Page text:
- Be supportive. Help the speaker work through his anger.
- Don't give advice, nag, or tell the other person she shouldn't feel angry. Instead, help to come up with solutions you can work on together.
- If emotions get too high, take a time out to cool off. Try again.
Did you resolve the problem you were discussing? Why or why not? How did this activity help you to solve the problem? How did it help build a relationship with your partner?
When you are angry, it is easy to lose control and do things that you might otherwise not do. Learning to calm down when you are angry will help you learn how to deal with anger in ways that won't cause harm to yourself, your things or those of others, or your relationships. When you feel yourself starting to become angry, find a way to calm down. Remove yourself from the situation. We often talk about time-outs for children, but they work for adults, too.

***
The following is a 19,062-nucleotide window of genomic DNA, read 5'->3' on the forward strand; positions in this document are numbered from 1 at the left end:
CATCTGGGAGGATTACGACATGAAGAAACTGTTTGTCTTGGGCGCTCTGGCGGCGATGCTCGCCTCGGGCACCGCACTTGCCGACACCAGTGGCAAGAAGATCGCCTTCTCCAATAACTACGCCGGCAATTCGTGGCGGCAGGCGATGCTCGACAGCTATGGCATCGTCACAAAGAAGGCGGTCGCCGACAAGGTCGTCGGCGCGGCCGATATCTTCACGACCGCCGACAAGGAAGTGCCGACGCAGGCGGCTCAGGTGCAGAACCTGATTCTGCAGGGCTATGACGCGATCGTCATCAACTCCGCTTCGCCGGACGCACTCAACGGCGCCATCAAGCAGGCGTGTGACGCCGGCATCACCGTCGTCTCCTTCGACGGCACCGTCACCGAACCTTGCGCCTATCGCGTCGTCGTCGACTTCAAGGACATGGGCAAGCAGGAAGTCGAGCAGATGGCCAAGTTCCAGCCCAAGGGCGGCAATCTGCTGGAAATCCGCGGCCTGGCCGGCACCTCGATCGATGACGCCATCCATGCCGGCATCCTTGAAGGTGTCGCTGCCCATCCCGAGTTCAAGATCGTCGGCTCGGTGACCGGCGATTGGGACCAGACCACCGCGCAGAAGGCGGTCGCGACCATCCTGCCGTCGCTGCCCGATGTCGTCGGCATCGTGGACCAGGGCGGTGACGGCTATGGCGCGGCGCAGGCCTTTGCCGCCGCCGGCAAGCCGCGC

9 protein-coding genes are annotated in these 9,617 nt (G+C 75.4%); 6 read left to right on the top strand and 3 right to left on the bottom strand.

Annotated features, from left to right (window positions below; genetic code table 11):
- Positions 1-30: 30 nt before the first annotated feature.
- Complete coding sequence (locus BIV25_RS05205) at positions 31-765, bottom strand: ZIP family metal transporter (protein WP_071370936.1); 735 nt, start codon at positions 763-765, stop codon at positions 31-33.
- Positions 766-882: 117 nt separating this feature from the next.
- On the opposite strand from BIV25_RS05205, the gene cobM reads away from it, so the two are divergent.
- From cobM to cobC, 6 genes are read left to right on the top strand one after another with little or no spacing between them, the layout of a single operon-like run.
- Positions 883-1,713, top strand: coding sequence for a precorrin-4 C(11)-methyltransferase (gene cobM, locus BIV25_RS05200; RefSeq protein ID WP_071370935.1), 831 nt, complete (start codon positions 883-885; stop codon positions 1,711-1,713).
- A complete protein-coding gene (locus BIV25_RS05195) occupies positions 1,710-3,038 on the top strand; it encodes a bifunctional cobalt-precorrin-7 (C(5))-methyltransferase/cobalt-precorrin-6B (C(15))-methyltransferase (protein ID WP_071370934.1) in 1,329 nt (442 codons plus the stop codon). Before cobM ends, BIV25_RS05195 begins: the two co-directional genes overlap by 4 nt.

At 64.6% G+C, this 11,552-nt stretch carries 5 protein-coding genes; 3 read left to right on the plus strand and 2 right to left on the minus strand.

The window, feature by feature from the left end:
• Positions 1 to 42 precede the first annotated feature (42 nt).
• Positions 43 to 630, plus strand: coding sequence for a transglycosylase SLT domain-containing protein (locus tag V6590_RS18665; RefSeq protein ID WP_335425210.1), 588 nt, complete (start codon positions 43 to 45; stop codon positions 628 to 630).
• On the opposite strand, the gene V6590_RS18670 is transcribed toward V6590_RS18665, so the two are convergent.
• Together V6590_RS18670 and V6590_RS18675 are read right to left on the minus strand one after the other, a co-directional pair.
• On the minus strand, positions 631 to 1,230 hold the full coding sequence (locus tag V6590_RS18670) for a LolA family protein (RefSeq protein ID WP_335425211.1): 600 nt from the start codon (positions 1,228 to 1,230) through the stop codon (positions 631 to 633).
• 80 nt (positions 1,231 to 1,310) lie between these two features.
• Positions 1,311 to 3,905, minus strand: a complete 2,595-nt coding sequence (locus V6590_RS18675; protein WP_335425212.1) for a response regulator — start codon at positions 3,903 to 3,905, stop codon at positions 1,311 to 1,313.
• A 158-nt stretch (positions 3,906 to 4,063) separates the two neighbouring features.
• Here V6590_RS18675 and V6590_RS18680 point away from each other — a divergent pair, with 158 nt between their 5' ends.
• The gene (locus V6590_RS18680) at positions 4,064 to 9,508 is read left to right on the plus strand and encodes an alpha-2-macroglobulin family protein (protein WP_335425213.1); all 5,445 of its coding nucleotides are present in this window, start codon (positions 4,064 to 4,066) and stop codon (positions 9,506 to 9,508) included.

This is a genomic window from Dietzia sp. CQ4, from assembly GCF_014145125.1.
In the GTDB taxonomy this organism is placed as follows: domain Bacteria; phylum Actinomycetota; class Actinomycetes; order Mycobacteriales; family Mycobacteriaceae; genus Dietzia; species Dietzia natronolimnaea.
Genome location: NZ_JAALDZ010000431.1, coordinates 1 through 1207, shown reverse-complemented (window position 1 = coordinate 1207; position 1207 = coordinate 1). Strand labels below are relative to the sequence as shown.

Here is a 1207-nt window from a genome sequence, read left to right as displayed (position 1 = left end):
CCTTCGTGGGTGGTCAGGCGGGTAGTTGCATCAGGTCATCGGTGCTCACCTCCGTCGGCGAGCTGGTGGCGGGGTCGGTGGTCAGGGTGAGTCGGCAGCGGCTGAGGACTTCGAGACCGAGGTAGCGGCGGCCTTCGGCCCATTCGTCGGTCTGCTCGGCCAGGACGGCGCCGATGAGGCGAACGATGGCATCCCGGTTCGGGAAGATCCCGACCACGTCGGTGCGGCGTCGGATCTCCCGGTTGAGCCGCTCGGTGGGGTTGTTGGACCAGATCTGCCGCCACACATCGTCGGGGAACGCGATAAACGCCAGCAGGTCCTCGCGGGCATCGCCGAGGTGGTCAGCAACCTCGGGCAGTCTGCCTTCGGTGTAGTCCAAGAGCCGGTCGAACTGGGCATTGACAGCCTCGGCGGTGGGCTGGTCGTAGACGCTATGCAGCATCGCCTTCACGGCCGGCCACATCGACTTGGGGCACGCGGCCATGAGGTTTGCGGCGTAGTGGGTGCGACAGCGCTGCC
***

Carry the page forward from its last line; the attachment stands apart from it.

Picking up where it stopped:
Think about a situation in which you were angry and lost control. How could you calm down so that wouldn't happen again? Listed below are some things you can do to calm down. Which would you use? List three other things you might try.
- Count to 100.
- Do something physical, like walk or run.
- Do work, like mow the lawn or wash windows.
- Go someplace else. If you are angry at home, go to the store.
Children are sometimes hard to calm down. When your child is calm, ask her: "What helps you to calm down and feel better? Is it coloring a picture? Cuddling with your favorite toy? Sitting alone in your room?" The next time your child becomes angry, suggest she do one of the activities she says helps to calm her down.